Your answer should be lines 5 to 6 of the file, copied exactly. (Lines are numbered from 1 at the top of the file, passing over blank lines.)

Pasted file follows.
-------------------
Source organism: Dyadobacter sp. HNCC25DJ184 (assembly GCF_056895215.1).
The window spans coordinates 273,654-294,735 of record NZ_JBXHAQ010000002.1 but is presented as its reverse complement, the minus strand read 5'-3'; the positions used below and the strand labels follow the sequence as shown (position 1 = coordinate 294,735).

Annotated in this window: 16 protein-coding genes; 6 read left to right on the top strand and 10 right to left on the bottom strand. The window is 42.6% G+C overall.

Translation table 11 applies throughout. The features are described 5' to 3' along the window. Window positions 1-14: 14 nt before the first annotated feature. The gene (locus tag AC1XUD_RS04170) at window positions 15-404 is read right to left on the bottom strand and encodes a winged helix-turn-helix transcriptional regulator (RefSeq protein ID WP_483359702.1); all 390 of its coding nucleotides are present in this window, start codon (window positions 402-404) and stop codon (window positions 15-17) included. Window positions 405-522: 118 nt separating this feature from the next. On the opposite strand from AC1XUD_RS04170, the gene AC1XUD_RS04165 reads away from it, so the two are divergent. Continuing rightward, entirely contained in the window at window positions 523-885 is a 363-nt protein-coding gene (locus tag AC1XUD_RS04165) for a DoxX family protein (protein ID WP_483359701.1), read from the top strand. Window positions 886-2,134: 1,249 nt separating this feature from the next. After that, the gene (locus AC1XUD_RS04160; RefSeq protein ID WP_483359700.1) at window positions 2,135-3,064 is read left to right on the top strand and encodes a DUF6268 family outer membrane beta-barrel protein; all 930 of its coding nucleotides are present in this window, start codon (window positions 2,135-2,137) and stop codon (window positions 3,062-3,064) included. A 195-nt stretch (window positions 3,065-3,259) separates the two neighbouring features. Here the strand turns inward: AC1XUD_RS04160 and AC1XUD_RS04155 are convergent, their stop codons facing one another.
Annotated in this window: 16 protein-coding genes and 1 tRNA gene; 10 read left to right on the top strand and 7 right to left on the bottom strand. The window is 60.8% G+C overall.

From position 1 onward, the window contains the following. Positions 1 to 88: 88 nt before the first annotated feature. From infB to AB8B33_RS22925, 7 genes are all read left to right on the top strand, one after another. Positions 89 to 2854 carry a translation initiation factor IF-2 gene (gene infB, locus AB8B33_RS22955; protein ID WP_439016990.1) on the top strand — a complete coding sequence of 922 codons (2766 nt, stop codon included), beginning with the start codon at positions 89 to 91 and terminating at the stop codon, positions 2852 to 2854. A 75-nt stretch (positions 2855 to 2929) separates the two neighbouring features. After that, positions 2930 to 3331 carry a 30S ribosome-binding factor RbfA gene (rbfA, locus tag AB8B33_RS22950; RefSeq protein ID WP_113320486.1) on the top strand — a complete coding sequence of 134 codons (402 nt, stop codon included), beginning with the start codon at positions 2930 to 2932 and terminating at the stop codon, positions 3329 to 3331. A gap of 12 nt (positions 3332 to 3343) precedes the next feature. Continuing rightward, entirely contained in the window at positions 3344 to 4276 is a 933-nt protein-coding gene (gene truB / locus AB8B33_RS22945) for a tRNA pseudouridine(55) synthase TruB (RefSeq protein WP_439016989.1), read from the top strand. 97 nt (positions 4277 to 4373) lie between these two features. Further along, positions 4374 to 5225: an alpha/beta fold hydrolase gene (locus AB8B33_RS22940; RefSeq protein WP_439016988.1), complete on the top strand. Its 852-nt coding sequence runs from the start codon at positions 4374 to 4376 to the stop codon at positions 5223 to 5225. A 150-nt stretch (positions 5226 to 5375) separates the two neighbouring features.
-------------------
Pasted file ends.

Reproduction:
Annotated in this window: 16 protein-coding genes and 1 tRNA gene; 10 read left to right on the top strand and 7 right to left on the bottom strand. The window is 60.8% G+C overall.

From position 1 onward, the window contains the following. Positions 1 to 88: 88 nt before the first annotated feature. From infB to AB8B33_RS22925, 7 genes are all read left to right on the top strand, one after another. Positions 89 to 2854 carry a translation initiation factor IF-2 gene (gene infB, locus AB8B33_RS22955; protein ID WP_439016990.1) on the top strand — a complete coding sequence of 922 codons (2766 nt, stop codon included), beginning with the start codon at positions 89 to 91 and terminating at the stop codon, positions 2852 to 2854. A 75-nt stretch (positions 2855 to 2929) separates the two neighbouring features. After that, positions 2930 to 3331 carry a 30S ribosome-binding factor RbfA gene (rbfA, locus tag AB8B33_RS22950; RefSeq protein ID WP_113320486.1) on the top strand — a complete coding sequence of 134 codons (402 nt, stop codon included), beginning with the start codon at positions 2930 to 2932 and terminating at the stop codon, positions 3329 to 3331. A gap of 12 nt (positions 3332 to 3343) precedes the next feature. Continuing rightward, entirely contained in the window at positions 3344 to 4276 is a 933-nt protein-coding gene (gene truB / locus AB8B33_RS22945) for a tRNA pseudouridine(55) synthase TruB (RefSeq protein WP_439016989.1), read from the top strand. 97 nt (positions 4277 to 4373) lie between these two features. Further along, positions 4374 to 5225: an alpha/beta fold hydrolase gene (locus AB8B33_RS22940; RefSeq protein WP_439016988.1), complete on the top strand. Its 852-nt coding sequence runs from the start codon at positions 4374 to 4376 to the stop codon at positions 5223 to 5225. A 150-nt stretch (positions 5226 to 5375) separates the two neighbouring features.